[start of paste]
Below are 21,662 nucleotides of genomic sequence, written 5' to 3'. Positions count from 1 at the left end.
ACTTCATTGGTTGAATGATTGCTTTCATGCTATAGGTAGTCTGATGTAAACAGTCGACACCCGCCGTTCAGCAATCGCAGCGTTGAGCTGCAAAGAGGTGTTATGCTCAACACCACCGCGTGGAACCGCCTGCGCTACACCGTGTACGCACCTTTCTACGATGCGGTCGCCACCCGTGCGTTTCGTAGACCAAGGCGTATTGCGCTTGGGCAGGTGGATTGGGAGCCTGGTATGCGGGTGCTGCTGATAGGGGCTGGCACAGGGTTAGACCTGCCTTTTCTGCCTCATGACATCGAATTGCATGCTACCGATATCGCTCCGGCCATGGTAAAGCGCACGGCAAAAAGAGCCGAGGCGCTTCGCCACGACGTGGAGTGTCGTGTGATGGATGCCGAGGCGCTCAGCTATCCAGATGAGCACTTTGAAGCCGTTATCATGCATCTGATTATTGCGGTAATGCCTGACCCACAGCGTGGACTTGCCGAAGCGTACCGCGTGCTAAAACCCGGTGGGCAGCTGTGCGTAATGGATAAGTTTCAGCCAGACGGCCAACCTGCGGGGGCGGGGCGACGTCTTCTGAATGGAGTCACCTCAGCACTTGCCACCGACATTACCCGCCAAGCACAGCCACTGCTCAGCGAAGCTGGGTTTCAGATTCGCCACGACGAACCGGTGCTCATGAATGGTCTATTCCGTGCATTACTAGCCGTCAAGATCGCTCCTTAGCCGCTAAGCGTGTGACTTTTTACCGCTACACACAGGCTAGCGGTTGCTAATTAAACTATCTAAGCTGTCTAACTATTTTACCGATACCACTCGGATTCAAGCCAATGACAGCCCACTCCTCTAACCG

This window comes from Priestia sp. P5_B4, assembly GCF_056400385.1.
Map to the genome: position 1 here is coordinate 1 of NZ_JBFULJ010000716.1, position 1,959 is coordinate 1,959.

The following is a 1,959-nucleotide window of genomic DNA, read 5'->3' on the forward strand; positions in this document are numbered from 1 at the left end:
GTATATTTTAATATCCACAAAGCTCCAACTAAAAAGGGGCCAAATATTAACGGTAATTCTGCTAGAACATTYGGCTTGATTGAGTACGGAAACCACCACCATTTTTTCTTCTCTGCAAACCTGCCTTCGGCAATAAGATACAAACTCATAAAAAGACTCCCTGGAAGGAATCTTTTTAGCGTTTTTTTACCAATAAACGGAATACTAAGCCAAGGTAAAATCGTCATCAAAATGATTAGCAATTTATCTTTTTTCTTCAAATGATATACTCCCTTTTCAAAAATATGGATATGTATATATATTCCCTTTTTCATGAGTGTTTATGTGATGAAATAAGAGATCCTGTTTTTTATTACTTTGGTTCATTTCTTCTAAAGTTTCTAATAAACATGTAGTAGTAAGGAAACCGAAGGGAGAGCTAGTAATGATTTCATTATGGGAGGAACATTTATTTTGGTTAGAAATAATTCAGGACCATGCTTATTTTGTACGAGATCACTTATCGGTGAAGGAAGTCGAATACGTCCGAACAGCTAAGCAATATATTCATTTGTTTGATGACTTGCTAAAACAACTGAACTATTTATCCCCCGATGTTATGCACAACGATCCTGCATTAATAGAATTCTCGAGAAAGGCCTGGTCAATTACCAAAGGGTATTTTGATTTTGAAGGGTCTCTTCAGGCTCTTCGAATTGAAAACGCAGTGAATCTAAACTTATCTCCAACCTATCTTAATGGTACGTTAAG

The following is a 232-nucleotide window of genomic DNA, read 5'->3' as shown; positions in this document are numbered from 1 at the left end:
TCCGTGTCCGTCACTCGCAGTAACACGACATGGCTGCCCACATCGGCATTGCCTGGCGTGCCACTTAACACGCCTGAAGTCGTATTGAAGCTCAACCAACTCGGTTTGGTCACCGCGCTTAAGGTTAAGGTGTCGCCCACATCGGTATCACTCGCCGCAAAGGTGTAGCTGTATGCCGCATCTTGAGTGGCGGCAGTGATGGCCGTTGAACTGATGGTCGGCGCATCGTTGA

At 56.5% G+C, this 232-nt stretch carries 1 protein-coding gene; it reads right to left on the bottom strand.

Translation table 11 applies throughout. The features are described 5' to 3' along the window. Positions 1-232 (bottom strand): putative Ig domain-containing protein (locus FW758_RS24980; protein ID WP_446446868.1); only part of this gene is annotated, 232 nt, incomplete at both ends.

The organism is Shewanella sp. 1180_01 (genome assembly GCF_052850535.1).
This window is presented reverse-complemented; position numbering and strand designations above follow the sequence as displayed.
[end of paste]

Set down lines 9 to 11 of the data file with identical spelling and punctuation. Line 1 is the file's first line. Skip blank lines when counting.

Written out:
At 56.5% G+C, this 232-nt stretch carries 1 protein-coding gene; it reads right to left on the bottom strand.

Translation table 11 applies throughout. The features are described 5' to 3' along the window. Positions 1-232 (bottom strand): putative Ig domain-containing protein (locus FW758_RS24980; protein ID WP_446446868.1); only part of this gene is annotated, 232 nt, incomplete at both ends.

The organism is Shewanella sp. 1180_01 (genome assembly GCF_052850535.1).